Electronics and Electricity: The Fusion of Science and Art in Sound

“I’m more of an arts/humanities person than a math/science person,” say many high school students upon taking standardized tests or choosing their major before going to college (admittedly, I have been guilty of uttering this phrase). TV shows, such as¬†The Big Bang Theory¬†utilize scientific characters to poke fun at people in the humanities for their flowery language and inability to hold down a stable job. Laws, such as the COMPETES Act and the famous No Child Left Behind Act have been passed, determining which educational areas to make cuts in during economic crises, and one can’t help but notice the bitterness arts advocates and their scientific counterparts hold toward one another when the funding goes toward their opponent’s field. Yet, more recently, people have developed methods to bridge the gap between the two disciplines, making it questionable as to whether they are more interconnected than most people assume.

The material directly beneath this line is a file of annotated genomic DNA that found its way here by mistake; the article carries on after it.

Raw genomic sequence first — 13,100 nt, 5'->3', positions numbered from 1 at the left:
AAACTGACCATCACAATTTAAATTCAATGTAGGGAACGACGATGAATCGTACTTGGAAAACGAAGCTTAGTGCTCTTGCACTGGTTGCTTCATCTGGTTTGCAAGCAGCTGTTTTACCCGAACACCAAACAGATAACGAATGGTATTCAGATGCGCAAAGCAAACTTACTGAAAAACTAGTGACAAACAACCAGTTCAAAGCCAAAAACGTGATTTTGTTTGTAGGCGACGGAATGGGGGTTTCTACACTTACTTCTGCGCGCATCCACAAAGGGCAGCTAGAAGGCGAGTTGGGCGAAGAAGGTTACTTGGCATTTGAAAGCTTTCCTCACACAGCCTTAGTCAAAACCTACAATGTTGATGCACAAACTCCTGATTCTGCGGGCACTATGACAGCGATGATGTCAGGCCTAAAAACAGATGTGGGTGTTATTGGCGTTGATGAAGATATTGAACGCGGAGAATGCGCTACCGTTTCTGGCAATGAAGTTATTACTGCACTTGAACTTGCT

*DISCLAIMER: I AM NOT A SCIENTIST, SO IF YOU ARE, PLEASE FORGIVE ME FOR ANY GENERALIZATIONS/DEFICIENCIES YOU MAY NOTE IN MY EXPLANATIONS! THE INTENT OF THIS ENTRY IS TO PROVIDE AN OVERVIEW OF SCIENTIFIC/TECHNOLOGICAL WAYS OF CREATING MUSIC.*

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1970s Push and 1980s Pull: Examining Social and Political Trends in Music

Branching off of the “Bohemian Rhapsody” topic is a closer look at pop and rock music of the 1970s and 1980s. Although the songs of these decades may appear to fall into a mutual “Oldies” category due to the differences in instruments and technology implemented, vocal tone qualities, and fashion choices made by the artists when compared to pop artists of the 2000s, there are several factors which distinguish 1970s music from 1980s music. But, what possibly could have contributed to so much change within ten short years of music history? Pop music, and even rock music in the form of New Wave in the 1970s, heavily emphasized lyrics of love. It focused more on the singer than on instrumental solos, and mostly stuck to the basic short form (or structure) of verse and chorus, rather than trying to get creative with each section of a musical piece, which could cause the piece to be lengthier. Read More »